Decluttering Design from our Architect’s Studio


The average American can spend a year of his life looking for lost items. Clutter creates both psychological and physiological effects occupying physical space and clogging the mind. The spaces we design at our architect’s studio are relatively free of spatial clutter and confusing circulation.  People generally say that they feel serene, more comfortable, and better able to focus in spaces we have designed.


Organized environments contribute to relaxation, which contributes positively to the overall guest experience. Consider how first-time guests arrive at a new large hotel where they need a GPS system in order to find their way around its endless corridors or to the hidden elevators.  I think we have all experienced that frustration. The spatial organization provides psychological comfort, taking away the anxiety brought about by getting lost and losing your way, and reinforcing a more positive and enjoyable experience.


Robert D. Henry Architect
One can only imagine the time one spends lost in complicated buildings where the design didn’t focus on clear guest circulation. The same holds true for design.  An overstimulated environment can create discomfort and stress. Our design approach reinforces the canon from Mies van der Rohe, that “Less is More.” Our work focuses on spatial organization and decluttering design.


We design our projects around a spatial concept, often as a result of some of the inherent qualities of the specific site.  For instance, with the Littman residence, our overall goal was to take advantage of the abundant light in the space and link it to the rooftop garden. To achieve this, we worked with a simple design concept and the idea of “entry, path + goal.”  From the entry, we created a linear path leading to a sculptural stair that led to the client’s rooftop sculpture garden. This axis also delineated public spaces to the left and private spaces to the right. The plan was one of clarity versus complexity. This clear sense of circulation and spatial organization brought ease to visitors and became a calm sanctuary for our client.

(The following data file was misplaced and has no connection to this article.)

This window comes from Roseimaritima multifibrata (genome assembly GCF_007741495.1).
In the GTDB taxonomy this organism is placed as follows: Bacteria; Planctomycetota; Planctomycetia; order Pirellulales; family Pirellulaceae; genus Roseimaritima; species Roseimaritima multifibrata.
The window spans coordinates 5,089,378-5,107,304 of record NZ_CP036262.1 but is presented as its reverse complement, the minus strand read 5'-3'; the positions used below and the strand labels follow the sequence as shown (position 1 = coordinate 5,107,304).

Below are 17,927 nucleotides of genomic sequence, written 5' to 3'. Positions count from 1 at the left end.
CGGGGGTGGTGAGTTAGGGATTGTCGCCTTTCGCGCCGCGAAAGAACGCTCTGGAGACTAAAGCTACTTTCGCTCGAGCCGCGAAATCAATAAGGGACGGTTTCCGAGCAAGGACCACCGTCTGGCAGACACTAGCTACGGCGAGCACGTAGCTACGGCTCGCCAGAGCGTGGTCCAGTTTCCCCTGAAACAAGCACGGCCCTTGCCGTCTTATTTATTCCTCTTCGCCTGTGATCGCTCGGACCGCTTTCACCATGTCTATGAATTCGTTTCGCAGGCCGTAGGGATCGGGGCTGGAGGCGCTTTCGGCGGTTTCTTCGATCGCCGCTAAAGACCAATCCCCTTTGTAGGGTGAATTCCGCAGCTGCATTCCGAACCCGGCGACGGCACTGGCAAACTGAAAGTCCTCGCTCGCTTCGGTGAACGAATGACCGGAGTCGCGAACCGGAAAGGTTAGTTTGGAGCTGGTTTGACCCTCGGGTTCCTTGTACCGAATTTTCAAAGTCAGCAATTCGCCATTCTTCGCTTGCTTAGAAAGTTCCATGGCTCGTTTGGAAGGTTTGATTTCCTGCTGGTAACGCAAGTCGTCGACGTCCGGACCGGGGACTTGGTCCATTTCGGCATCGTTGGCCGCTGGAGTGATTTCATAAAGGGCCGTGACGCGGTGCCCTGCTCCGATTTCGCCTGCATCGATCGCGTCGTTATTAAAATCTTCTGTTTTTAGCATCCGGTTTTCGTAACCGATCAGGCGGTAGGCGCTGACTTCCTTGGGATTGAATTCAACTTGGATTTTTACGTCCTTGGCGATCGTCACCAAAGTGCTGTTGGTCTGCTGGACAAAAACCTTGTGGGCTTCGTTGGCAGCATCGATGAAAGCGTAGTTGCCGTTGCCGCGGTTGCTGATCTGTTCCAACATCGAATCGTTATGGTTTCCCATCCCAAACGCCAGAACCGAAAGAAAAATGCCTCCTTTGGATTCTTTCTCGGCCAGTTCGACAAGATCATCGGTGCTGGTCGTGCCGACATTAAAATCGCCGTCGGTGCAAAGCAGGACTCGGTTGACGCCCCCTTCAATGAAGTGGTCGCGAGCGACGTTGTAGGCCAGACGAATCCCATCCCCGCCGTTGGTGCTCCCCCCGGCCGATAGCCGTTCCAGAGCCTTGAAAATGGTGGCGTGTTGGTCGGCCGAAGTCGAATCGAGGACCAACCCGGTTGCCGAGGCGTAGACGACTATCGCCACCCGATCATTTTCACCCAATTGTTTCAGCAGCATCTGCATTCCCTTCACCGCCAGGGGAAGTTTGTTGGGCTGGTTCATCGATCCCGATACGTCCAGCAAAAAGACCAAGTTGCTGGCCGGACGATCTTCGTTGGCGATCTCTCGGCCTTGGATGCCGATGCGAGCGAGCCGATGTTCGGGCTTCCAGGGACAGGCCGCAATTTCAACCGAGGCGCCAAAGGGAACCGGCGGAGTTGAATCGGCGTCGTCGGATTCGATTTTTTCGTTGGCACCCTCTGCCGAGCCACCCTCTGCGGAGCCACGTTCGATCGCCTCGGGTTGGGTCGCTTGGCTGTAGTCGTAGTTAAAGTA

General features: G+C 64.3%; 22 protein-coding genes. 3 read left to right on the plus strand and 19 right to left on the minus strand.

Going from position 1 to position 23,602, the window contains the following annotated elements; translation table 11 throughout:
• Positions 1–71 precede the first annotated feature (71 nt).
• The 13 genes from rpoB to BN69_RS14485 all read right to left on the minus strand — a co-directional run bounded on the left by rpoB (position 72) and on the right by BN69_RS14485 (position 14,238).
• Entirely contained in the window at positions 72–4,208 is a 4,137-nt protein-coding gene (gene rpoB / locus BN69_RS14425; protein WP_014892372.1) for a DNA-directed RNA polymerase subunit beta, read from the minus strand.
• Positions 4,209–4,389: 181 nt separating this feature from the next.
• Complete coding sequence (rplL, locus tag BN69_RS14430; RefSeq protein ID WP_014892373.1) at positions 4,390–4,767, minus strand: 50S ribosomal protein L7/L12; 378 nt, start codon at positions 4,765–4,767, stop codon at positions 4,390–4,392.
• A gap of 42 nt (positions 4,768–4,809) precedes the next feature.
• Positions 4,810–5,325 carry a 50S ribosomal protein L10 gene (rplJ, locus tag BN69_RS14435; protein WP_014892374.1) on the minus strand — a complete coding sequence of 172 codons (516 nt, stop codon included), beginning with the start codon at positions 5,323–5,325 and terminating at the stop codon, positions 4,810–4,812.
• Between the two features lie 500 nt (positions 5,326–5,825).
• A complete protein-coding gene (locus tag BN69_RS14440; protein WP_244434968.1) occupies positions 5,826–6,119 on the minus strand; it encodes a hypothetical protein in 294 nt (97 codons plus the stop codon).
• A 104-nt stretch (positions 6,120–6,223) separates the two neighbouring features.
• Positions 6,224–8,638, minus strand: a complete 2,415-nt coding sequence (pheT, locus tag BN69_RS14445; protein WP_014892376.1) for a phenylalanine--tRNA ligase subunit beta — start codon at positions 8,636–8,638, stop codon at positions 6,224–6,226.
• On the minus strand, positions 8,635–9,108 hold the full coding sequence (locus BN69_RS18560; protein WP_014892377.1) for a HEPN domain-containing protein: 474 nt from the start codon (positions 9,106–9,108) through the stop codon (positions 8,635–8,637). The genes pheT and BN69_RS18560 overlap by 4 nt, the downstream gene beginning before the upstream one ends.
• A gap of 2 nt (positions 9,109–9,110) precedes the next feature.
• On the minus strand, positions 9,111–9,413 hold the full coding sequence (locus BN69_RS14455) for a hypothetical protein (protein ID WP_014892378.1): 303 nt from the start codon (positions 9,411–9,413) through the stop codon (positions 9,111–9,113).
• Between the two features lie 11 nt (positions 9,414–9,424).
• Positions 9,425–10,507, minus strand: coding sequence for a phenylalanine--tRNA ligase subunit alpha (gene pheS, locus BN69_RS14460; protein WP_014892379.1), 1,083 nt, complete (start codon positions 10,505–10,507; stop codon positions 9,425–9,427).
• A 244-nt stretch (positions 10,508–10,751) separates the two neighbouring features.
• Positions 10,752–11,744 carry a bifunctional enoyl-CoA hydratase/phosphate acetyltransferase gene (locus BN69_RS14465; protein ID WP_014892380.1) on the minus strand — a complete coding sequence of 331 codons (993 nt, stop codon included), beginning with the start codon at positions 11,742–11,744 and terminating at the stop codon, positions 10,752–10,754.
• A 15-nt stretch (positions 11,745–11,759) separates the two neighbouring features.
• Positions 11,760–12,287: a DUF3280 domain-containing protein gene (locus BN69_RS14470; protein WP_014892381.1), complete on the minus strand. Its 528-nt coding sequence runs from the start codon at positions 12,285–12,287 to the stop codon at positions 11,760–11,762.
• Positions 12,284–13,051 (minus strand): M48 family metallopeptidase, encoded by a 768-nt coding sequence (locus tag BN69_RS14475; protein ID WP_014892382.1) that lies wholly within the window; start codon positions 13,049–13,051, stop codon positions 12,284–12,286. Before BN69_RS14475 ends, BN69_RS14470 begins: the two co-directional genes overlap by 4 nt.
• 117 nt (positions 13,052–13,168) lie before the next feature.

Another example would be our current project, a 16,000-square-foot integrated health facility. The objective of our architect’s studio was to create a clear patient path into the building. From the parking lot, patients are welcomed under a canopied entryway and visually directed to the front desk.

Robert Henry,, discusses the benefits of an organized environment and how to design one.


Once at the reception desk, they view the “healing garden” beyond, a central two-story space with clerestory windows creating a relaxed, natural environment, which acts as a social condenser.  In private cabanas within the healing garden, clients meet for the first time with a life coach, to help determine which areas in their lives they would like to focus on.  From there, the client may branch off into any number of options: a changing room, a clinical room or a fitness area. These spaces are linked to simplify the patient experience. An uncomplicated circulation path allows patients to feel more comfortable, moving through the medical process and procedures with ease.


Spatial organization and uncluttered design provide for a higher quality of life, allowing one to enjoy a more calm and balanced journey.

 Read Can Wellness Design Improve Healing?

Robert Henry